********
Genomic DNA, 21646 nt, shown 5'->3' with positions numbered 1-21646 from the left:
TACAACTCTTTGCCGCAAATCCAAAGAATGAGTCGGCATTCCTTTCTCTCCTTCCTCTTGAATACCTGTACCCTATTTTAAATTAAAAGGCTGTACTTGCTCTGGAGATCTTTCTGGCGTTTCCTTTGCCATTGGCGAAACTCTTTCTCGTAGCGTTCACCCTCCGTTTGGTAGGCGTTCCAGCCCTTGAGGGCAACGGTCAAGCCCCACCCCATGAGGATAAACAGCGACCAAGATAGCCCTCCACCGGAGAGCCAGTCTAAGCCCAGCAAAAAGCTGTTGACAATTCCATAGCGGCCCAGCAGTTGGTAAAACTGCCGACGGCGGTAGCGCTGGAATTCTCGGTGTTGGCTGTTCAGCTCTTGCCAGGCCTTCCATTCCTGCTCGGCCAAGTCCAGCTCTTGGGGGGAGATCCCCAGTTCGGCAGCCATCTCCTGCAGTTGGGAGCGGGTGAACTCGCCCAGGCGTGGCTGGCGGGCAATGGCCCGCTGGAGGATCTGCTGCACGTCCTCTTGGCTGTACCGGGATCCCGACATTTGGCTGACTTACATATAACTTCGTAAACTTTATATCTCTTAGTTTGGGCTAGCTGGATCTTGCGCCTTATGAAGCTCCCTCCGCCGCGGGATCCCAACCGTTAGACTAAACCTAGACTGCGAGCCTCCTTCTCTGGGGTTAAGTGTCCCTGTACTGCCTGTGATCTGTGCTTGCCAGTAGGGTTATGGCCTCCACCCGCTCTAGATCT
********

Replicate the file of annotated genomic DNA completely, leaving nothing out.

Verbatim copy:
Genomic DNA, 21646 nt, shown 5'->3' with positions numbered 1-21646 from the left:
TACAACTCTTTGCCGCAAATCCAAAGAATGAGTCGGCATTCCTTTCTCTCCTTCCTCTTGAATACCTGTACCCTATTTTAAATTAAAAGGCTGTACTTGCTCTGGAGATCTTTCTGGCGTTTCCTTTGCCATTGGCGAAACTCTTTCTCGTAGCGTTCACCCTCCGTTTGGTAGGCGTTCCAGCCCTTGAGGGCAACGGTCAAGCCCCACCCCATGAGGATAAACAGCGACCAAGATAGCCCTCCACCGGAGAGCCAGTCTAAGCCCAGCAAAAAGCTGTTGACAATTCCATAGCGGCCCAGCAGTTGGTAAAACTGCCGACGGCGGTAGCGCTGGAATTCTCGGTGTTGGCTGTTCAGCTCTTGCCAGGCCTTCCATTCCTGCTCGGCCAAGTCCAGCTCTTGGGGGGAGATCCCCAGTTCGGCAGCCATCTCCTGCAGTTGGGAGCGGGTGAACTCGCCCAGGCGTGGCTGGCGGGCAATGGCCCGCTGGAGGATCTGCTGCACGTCCTCTTGGCTGTACCGGGATCCCGACATTTGGCTGACTTACATATAACTTCGTAAACTTTATATCTCTTAGTTTGGGCTAGCTGGATCTTGCGCCTTATGAAGCTCCCTCCGCCGCGGGATCCCAACCGTTAGACTAAACCTAGACTGCGAGCCTCCTTCTCTGGGGTTAAGTGTCCCTGTACTGCCTGTGATCTGTGCTTGCCAGTAGGGTTATGGCCTCCACCCGCTCTAGATCT